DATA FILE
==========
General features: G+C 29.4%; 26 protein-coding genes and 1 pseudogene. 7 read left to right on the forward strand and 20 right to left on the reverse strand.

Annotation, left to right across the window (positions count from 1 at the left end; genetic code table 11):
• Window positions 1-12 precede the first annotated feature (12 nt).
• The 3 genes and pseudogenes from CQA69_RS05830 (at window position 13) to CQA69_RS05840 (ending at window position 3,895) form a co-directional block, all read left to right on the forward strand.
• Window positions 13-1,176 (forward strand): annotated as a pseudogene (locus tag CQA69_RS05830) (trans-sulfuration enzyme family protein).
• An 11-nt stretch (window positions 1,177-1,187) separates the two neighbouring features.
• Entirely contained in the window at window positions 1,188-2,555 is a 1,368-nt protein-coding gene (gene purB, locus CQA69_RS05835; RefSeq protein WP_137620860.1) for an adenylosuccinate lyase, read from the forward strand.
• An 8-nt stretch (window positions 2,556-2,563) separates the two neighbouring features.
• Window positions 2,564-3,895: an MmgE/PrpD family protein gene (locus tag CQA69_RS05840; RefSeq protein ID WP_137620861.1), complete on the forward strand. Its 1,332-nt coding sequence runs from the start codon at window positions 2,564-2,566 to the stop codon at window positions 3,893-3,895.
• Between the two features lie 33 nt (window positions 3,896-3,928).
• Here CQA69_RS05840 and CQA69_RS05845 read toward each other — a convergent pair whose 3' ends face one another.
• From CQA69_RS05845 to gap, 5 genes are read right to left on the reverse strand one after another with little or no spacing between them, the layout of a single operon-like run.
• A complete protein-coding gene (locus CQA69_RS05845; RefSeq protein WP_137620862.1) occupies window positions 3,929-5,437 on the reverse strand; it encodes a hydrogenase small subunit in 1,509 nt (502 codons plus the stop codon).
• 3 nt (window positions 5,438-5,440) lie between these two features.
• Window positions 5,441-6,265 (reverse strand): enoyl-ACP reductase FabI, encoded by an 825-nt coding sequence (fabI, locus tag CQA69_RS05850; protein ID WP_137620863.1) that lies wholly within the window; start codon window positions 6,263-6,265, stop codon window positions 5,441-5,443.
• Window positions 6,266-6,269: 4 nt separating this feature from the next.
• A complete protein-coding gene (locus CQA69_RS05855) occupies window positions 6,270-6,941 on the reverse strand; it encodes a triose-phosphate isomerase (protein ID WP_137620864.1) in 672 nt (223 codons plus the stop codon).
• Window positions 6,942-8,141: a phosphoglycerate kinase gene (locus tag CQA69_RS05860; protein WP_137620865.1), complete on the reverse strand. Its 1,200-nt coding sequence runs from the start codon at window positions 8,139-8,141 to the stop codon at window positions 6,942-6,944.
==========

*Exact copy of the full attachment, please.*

General features: G+C 29.4%; 26 protein-coding genes and 1 pseudogene. 7 read left to right on the forward strand and 20 right to left on the reverse strand.

Annotation, left to right across the window (positions count from 1 at the left end; genetic code table 11):
• Window positions 1-12 precede the first annotated feature (12 nt).
• The 3 genes and pseudogenes from CQA69_RS05830 (at window position 13) to CQA69_RS05840 (ending at window position 3,895) form a co-directional block, all read left to right on the forward strand.
• Window positions 13-1,176 (forward strand): annotated as a pseudogene (locus tag CQA69_RS05830) (trans-sulfuration enzyme family protein).
• An 11-nt stretch (window positions 1,177-1,187) separates the two neighbouring features.
• Entirely contained in the window at window positions 1,188-2,555 is a 1,368-nt protein-coding gene (gene purB, locus CQA69_RS05835; RefSeq protein WP_137620860.1) for an adenylosuccinate lyase, read from the forward strand.
• An 8-nt stretch (window positions 2,556-2,563) separates the two neighbouring features.
• Window positions 2,564-3,895: an MmgE/PrpD family protein gene (locus tag CQA69_RS05840; RefSeq protein ID WP_137620861.1), complete on the forward strand. Its 1,332-nt coding sequence runs from the start codon at window positions 2,564-2,566 to the stop codon at window positions 3,893-3,895.
• Between the two features lie 33 nt (window positions 3,896-3,928).
• Here CQA69_RS05840 and CQA69_RS05845 read toward each other — a convergent pair whose 3' ends face one another.
• From CQA69_RS05845 to gap, 5 genes are read right to left on the reverse strand one after another with little or no spacing between them, the layout of a single operon-like run.
• A complete protein-coding gene (locus CQA69_RS05845; RefSeq protein WP_137620862.1) occupies window positions 3,929-5,437 on the reverse strand; it encodes a hydrogenase small subunit in 1,509 nt (502 codons plus the stop codon).
• 3 nt (window positions 5,438-5,440) lie between these two features.
• Window positions 5,441-6,265 (reverse strand): enoyl-ACP reductase FabI, encoded by an 825-nt coding sequence (fabI, locus tag CQA69_RS05850; protein ID WP_137620863.1) that lies wholly within the window; start codon window positions 6,263-6,265, stop codon window positions 5,441-5,443.
• Window positions 6,266-6,269: 4 nt separating this feature from the next.
• A complete protein-coding gene (locus CQA69_RS05855) occupies window positions 6,270-6,941 on the reverse strand; it encodes a triose-phosphate isomerase (protein ID WP_137620864.1) in 672 nt (223 codons plus the stop codon).
• Window positions 6,942-8,141: a phosphoglycerate kinase gene (locus tag CQA69_RS05860; protein WP_137620865.1), complete on the reverse strand. Its 1,200-nt coding sequence runs from the start codon at window positions 8,139-8,141 to the stop codon at window positions 6,942-6,944.